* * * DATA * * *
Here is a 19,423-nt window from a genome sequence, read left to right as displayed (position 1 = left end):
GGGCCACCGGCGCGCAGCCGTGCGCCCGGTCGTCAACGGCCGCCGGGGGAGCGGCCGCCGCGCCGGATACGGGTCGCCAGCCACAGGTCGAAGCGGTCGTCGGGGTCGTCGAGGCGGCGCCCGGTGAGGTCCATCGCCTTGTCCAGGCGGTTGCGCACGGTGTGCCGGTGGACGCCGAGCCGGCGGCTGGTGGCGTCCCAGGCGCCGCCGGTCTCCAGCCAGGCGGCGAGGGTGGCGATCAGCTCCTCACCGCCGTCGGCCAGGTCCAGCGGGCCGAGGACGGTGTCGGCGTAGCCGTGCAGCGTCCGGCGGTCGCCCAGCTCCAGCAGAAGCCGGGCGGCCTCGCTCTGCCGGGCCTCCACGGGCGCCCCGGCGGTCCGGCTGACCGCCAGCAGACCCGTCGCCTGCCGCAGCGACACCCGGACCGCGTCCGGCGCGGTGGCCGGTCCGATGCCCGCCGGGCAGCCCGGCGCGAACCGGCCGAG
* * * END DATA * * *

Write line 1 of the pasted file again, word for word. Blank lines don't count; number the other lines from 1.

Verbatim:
Here is a 19,423-nt window from a genome sequence, read left to right as displayed (position 1 = left end):